I realized all of that was the first round of emotional stuff. It came before the challenge even began. But by making the decision to do it and showing up for the first class on the first day of a new year – consciously starting off differently than in years past – I had already quelled my first surge of emotion. Therefore, what I felt in class today was different than what I expected. On day 1 I felt peace.


Ready, set... blog!

So I’m a little late to the blogosphere, but here it is: My blog chronicling the Bikram 101 Challenge. I had debated about whether or not to start a blog, as I felt that keeping up with the demands of the challenge itself might be enough; I didn’t want to feel added pressure to have to post. However, curious friends, family and colleagues have expressed interest in knowing the progression of my seemingly gargantuan and maybe-a-little-bit-crazy-but-still-totally-awesome undertaking. The whole thing seems that way to me too sometimes, and so therefore I think I should attempt to share my experience. I may not post every single day, but I’m hoping for a few times a week.

For those of you who don’t know what Bikram Yoga is, and/or haven’t caught wind of what I’m up to, here’s a little background:

Bikram Yoga is a series of 26 postures (asanas) and 2 breathing exercises done in a room where conditions are intentionally very hot and very humid. Just how hot and humid? Over 100 degrees Fahrenheit and up to 40% humidity! The extreme heat allows one to safely achieve a much deeper stretch in the postures. The goal is to stimulate internal organs and deliver highly oxygenated blood all throughout the body- healing it from the inside out.

Bikram is a demanding practice, and during the 90-minute classes it is natural that participants will be sweating buckets, breathing hard, and getting their heart rates up. And yes, we’re still talking about yoga here- it is a serious workout. Given the intensity it is, of course, natural to experience some discomfort- nausea, dizziness, a sense of being overwhelmed, etc. But as regular practitioners adjust and grow more attune to their own bodies, they usually overcome these symptoms. As any Bikram teacher will tell you, most people only experience difficulty with the heat for the first couple of classes. From then on, their only issue will be when the room is not hot enough.

Although it’s fair to say that Bikram is a challenging form of yoga, it is still, for the most part, a "come one, come all" type of practice. Within the same class there will often be students who’s fitness and ability levels vary greatly. Also, contrary to popular belief, yoga is not only for those who are flexible. Flexibility will improve with continued practice, but it is not a prerequisite.

The physical health benefits of regular practice are as plentiful as one could expect from a rigorous workout such as this. However, beyond that, there are mental and emotional benefits galore that Bikram provides. This is actually the reason I started practicing some months ago. I was looking to lift my psyche, regain focus, commit to something that was personally fulfilling and just for me.  Just for me.  It is OK to put ourselves first sometimes. We deserve our own time just as much as anybody else, and sometimes our own self is the person most in need of it. After all, if we’re not taking care of ourselves, we cannot effectively take care of anyone else. And to me, being personally fulfilled means I have more to offer others anyway.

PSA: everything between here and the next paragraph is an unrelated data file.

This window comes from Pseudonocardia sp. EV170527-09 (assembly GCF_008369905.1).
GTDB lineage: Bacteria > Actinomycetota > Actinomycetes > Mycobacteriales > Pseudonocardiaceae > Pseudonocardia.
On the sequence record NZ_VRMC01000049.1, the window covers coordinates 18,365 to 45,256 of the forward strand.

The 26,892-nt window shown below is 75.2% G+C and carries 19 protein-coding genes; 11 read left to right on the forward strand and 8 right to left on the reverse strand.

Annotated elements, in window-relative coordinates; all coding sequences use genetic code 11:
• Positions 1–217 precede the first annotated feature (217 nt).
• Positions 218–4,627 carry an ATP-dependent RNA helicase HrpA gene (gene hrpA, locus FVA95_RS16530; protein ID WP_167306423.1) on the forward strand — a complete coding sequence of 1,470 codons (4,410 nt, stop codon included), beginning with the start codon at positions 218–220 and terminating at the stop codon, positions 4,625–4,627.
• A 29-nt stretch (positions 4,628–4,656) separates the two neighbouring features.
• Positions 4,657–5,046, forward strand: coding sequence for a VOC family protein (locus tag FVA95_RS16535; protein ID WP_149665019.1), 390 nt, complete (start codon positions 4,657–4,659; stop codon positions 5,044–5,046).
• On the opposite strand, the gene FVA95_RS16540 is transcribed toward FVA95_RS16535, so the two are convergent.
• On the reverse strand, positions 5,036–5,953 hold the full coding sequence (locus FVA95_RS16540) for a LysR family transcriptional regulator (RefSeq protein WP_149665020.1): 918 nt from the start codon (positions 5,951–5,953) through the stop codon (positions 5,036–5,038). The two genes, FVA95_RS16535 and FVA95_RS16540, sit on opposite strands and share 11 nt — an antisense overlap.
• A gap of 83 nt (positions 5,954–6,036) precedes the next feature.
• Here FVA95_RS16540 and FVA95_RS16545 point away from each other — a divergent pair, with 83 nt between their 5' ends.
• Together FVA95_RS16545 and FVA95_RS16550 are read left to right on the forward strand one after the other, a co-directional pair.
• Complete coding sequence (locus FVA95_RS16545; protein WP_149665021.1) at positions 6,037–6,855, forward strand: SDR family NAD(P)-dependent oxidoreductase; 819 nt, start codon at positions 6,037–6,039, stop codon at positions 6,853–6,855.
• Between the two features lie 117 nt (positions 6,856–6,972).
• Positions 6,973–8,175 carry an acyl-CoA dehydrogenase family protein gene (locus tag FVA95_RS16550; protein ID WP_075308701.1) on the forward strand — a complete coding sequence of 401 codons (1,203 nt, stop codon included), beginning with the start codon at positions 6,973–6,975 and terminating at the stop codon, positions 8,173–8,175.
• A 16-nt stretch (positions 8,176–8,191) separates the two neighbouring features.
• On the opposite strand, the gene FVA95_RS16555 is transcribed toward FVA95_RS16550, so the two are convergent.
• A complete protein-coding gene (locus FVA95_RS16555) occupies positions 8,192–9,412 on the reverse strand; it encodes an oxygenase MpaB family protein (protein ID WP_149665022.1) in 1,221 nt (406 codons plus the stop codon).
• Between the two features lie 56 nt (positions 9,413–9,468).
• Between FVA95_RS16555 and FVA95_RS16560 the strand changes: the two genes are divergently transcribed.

These thoughts are what brought me to
Bikram Yoga Northampton to begin practicing, and it was there that I came to believe in Bikram’s restorative powers. So much so that on 1-1-2010 I took my commitment to an even higher level by becoming a participant in the Bikram 101 Challenge. The goal of the challenge is to do 101 Bikram classes in 101 consecutive days. As I was previously only practicing 2 to 3 times per week, this considerably ups the ante. Recently there was an article featured in O Magazine written by a woman who was attempting to makeover her life by doing a 60-day Bikram challenge. In part 2 of her narrative, author Paige Williams has this to say:

“One afternoon in the middle of ustrasana, or camel pose—a killer backbend that some consider the toughest posture in the whole practice—it occurs to me that if I can remain calm and focused while in such a physically stressful state, I can get through anything. The studio around me is full of people who know just what I mean. They practice not because a Bikram studio is a particularly lovely place to spend 90 minutes a day but because without it, they would be angry, inflexible, immobilized, fatigued, intolerant, petty, pained, and maybe even dead. The type-A personalities feel calmer. Every student has a story.”

So, here I will tell my story.

The challenge is already well underway and day 30—an anticipated milestone—is right around the corner. However, I’m going to post some of my journal entries from the earlier days. I’ll be trying to keep up with regular postings here going forward.